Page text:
The Supreme Court’s 1879 ruling on the constitutionality of anti-polygamy laws triggered an offensive in the campaign to crush Mormonism. Within days of the Court’s ruling, the Secretary of State notified U.S. ambassadors to seek the help of foreign governments to “check the organization of [this] criminal enterprise” by halting the work of missionaries and cutting off the supply of “recruits” emigrating to Utah “with the intent of violating [U.S.] laws and committing crimes.” While sympathetic, newspapers and governments generally labeled the Secretary’s request as impractical, and the matter faded from public discussion. Unnoticed by either the press or the Church, however, the Secretary’s request remained the official policy of the U.S. government throughout the 1880s. Friendly nations were prodded to follow its guidelines, and less friendly nations could carry out repressive measures knowing there would be no U.S. government interference on behalf of its Mormon citizens abroad. This paper uses state department files, newspaper accounts, and LDS mission records to examine the U.S. government’s methods in pursuing the eradication of polygamy within its borders.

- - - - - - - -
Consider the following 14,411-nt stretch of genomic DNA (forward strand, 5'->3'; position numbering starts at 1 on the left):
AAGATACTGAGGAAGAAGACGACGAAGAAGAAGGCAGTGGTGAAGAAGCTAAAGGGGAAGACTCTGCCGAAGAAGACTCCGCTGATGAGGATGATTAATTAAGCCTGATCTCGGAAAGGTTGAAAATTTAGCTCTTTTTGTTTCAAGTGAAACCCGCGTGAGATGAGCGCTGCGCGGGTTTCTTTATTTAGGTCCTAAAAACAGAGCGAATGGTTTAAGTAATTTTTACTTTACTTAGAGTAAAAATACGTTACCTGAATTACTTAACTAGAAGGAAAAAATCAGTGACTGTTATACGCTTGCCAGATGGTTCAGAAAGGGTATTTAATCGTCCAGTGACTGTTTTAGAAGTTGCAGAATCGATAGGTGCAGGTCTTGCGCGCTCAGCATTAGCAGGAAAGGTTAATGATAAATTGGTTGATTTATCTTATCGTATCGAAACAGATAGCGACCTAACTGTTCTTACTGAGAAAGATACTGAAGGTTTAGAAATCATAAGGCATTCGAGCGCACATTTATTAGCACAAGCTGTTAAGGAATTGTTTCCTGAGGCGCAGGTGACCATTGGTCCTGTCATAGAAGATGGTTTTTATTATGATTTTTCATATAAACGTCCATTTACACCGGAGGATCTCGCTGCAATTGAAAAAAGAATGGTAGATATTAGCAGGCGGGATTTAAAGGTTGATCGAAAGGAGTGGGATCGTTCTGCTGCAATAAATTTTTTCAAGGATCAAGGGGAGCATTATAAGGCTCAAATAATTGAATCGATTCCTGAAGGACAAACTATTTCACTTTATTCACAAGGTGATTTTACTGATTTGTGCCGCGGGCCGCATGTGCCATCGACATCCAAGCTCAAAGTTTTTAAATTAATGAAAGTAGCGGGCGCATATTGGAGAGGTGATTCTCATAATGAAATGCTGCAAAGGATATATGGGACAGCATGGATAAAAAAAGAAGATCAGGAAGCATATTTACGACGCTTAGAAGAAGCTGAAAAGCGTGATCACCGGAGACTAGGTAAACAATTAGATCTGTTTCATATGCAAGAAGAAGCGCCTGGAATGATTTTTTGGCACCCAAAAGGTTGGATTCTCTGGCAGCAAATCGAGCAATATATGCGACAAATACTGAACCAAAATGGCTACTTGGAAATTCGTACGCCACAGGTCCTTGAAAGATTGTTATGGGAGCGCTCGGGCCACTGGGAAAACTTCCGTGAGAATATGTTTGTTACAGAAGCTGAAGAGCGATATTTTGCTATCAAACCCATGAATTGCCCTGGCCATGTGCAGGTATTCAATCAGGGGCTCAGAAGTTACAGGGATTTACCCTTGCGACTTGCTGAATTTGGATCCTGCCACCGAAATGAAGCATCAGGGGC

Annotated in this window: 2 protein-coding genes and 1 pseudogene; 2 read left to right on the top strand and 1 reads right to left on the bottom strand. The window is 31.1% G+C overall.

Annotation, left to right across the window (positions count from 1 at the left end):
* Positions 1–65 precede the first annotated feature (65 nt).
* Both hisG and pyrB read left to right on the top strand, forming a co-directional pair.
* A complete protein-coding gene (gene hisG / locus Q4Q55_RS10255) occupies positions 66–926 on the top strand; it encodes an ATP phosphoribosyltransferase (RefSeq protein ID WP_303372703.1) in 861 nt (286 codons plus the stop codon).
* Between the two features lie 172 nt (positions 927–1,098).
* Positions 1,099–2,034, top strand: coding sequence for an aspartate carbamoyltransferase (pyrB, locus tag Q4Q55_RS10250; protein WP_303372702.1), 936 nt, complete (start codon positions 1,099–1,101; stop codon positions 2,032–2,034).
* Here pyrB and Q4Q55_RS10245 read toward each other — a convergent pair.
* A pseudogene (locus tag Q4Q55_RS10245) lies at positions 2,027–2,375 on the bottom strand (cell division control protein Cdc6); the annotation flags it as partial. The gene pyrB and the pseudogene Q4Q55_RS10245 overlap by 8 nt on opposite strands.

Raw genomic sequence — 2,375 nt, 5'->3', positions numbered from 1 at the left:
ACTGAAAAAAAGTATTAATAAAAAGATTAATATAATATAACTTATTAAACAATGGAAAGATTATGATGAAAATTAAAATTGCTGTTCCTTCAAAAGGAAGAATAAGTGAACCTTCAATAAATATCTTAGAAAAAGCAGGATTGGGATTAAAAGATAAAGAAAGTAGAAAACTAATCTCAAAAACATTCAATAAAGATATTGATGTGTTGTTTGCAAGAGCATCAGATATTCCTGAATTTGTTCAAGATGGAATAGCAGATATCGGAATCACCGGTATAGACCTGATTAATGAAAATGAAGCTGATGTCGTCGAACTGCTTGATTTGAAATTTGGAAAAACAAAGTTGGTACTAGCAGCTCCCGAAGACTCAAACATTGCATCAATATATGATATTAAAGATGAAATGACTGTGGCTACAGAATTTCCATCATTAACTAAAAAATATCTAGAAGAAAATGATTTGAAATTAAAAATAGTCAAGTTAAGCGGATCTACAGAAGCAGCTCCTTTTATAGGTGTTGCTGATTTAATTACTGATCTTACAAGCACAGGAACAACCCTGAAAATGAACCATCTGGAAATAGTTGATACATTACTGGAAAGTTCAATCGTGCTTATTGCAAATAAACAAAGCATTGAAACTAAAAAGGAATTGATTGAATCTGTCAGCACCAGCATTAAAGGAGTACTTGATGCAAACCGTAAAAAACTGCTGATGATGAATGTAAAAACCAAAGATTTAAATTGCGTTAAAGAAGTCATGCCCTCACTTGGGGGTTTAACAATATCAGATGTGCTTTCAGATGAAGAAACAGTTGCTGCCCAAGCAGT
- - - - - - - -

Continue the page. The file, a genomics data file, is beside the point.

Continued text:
Ardis E. Parshall